UnityPoint Health Phishing Attack Exposed PHI of 1.4 Million Patients

Another UnityPoint Health phishing attack has been discovered, and this time it is huge. Hackers have gained access to multiple email accounts which contained the protected health information of approximately 1.4 million patients.

This incident is the largest healthcare data breach to be reported since August 2016 and the largest healthcare phishing incident reported since the HHS’ Office for Civil Rights started publishing summaries of healthcare data breaches in 2009.

Not only does this breach stand out in terms of scale, it is also notable for the amount of data that was contained in the compromised email accounts. While the types of data exposed varies by patient, the breach involved names, addresses, dates of birth, medical record numbers, diagnoses, treatment information, surgical information, lab test results, dates of service, driver’s license numbers, Social Security numbers, health insurance information and for some patients, financial information – a treasure trove of data for identity thieves and fraudsters.

The UnityPoint Health phishing attack appears to have been an attempt to gain access to email accounts with the intention of using them to fraudulently obtain UnityPoint Health funds, through attempts to divert payroll and vendor payments to bank accounts controlled by cybercriminals. However, the theft of protected health information cannot be ruled out.

Patients whose Social Security numbers, financial information, or driver’s license numbers have been exposed have been offered a year of credit monitoring and identity theft protection services as a precaution.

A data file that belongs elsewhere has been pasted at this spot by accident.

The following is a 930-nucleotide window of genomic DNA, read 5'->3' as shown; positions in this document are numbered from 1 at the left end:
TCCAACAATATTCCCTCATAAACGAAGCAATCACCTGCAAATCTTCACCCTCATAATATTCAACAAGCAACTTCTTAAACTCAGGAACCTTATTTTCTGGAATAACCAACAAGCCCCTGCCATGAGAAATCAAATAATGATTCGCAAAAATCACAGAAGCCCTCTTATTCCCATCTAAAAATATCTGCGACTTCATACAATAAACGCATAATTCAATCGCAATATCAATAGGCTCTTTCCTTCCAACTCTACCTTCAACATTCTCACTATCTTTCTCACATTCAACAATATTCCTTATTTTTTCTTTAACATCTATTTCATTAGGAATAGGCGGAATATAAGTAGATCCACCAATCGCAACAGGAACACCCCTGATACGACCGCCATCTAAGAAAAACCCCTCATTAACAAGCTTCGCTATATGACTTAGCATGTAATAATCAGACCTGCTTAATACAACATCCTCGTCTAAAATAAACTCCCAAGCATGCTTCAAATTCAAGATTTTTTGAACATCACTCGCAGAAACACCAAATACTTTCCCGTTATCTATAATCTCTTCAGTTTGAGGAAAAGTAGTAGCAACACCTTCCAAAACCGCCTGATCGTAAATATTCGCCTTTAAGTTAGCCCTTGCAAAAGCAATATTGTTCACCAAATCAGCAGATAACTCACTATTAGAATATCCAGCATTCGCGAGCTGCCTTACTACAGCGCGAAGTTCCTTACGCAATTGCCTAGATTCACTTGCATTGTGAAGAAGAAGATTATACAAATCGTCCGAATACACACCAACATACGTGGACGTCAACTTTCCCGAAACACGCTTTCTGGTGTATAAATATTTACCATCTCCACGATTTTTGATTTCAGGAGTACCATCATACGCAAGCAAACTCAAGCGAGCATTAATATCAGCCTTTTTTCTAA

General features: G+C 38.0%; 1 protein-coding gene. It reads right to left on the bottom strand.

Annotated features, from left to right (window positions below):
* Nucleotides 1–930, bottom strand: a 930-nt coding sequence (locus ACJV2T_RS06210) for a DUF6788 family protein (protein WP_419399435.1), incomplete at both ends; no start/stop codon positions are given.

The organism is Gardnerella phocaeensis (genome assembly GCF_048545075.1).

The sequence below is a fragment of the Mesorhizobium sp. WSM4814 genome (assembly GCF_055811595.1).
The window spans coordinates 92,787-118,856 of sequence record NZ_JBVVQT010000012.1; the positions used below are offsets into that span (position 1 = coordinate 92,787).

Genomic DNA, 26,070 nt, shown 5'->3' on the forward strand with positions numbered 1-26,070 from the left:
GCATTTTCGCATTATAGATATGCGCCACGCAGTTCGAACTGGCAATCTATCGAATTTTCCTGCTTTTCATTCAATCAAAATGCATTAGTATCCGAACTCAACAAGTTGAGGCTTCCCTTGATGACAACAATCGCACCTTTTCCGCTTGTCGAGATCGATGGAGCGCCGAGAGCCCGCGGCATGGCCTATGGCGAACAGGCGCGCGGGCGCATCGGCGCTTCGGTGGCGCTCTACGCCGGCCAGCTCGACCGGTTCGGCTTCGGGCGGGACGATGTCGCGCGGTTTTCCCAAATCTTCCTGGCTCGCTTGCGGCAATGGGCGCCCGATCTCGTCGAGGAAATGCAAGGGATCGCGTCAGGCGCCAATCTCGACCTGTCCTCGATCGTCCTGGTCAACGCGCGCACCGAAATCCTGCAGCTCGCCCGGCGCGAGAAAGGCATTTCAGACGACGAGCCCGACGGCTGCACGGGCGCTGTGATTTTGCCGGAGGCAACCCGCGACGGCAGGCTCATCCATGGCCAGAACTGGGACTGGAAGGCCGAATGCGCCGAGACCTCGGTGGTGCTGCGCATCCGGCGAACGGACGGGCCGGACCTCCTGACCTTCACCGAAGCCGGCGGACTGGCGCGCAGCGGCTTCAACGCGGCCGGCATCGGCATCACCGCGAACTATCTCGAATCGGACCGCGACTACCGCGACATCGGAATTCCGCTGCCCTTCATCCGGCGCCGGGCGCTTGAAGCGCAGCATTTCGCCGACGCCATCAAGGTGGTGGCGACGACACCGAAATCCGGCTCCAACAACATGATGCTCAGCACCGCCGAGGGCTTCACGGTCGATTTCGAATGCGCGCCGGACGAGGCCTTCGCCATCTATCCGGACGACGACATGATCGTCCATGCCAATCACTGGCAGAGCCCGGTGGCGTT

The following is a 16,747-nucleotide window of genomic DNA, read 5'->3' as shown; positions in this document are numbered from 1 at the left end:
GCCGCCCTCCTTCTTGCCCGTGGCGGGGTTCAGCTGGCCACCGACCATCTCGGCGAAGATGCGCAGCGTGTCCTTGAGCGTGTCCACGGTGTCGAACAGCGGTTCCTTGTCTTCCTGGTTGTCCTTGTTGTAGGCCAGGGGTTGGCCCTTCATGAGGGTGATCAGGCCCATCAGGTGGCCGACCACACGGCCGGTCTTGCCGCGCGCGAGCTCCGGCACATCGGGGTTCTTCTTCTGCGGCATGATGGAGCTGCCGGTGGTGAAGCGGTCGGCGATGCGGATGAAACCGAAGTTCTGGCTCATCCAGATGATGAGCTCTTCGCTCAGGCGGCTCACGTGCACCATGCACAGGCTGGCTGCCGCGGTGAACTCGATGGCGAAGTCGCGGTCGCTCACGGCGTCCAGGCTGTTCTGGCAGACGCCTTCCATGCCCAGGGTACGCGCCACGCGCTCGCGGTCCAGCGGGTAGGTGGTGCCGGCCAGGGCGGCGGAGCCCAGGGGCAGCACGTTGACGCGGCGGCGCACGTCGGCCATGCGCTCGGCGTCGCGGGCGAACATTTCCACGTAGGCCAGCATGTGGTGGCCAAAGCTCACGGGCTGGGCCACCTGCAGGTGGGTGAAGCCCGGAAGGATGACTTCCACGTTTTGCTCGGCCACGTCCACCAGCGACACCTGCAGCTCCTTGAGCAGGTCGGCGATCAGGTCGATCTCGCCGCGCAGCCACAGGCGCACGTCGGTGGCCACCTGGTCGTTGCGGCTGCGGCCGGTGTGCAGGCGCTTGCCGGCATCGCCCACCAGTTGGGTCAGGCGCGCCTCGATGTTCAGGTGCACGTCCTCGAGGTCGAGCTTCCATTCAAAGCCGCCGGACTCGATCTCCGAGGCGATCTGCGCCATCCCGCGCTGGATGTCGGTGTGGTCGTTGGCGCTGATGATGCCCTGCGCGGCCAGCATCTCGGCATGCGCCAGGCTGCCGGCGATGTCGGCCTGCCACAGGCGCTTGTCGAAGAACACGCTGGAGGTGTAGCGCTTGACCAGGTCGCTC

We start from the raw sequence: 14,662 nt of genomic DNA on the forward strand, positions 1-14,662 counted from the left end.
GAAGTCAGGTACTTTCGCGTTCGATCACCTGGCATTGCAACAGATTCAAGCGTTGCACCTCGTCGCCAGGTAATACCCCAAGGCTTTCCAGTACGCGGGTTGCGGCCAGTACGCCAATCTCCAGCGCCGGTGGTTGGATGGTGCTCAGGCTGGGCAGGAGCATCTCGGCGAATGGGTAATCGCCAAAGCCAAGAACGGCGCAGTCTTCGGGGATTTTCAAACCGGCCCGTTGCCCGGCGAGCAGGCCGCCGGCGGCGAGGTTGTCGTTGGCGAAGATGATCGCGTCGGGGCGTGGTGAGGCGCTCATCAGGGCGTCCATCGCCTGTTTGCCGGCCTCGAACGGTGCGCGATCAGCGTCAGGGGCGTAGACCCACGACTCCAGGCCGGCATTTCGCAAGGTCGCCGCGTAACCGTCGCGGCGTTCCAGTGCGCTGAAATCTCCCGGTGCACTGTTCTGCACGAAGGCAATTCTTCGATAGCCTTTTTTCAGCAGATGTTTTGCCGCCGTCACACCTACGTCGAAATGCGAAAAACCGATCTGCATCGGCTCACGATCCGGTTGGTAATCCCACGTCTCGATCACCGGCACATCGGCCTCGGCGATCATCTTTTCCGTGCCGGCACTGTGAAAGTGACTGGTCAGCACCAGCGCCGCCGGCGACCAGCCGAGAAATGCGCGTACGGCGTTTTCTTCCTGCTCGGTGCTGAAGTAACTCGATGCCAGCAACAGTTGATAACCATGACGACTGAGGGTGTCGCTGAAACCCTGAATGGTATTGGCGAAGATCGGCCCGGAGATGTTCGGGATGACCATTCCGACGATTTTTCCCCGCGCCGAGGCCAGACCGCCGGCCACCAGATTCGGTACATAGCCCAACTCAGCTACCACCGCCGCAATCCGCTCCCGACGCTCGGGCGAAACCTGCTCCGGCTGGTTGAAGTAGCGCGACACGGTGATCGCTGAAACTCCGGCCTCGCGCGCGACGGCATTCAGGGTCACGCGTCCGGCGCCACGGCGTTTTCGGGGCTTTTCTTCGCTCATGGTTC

The UnityPoint Health phishing attack was typical of many successful phishing attacks on businesses. The attackers spoofed the email address of a trusted executive in the company. Several employees were duped and believed the emails to be genuine. When links in the emails were clicked, employees were required to enter their login credentials, which were recorded by the attackers and used to remotely access their email accounts.

Had two-factor authentication been implemented, the external accessing of the email accounts would have been blocked. However, that was not the case and UnityPoint Health did not detected the unauthorized accessing of email accounts until May 31, 2018. The forensic investigation into the breach revealed that email accounts were breached between March 14 and April 3, 2018.

This was not the only successful phishing incident to be discovered by UnityPoint Health in 2018. In April, the Des Moines-based healthcare provider announced it was the victim of a phishing scam that saw multiple email accounts compromised between November 1, 2017 and February 7, 2018. The compromised email accounts contained the PHI of 16,400 patients.

Only now, after the second UnityPoint Health phishing attack, has the Utah healthcare provider implemented two-factor authentication. UnityPoint Health has also now made security awareness training mandatory for all employees and additional security controls have been implemented to prevent future phishing attacks.

Author: NetSec Editor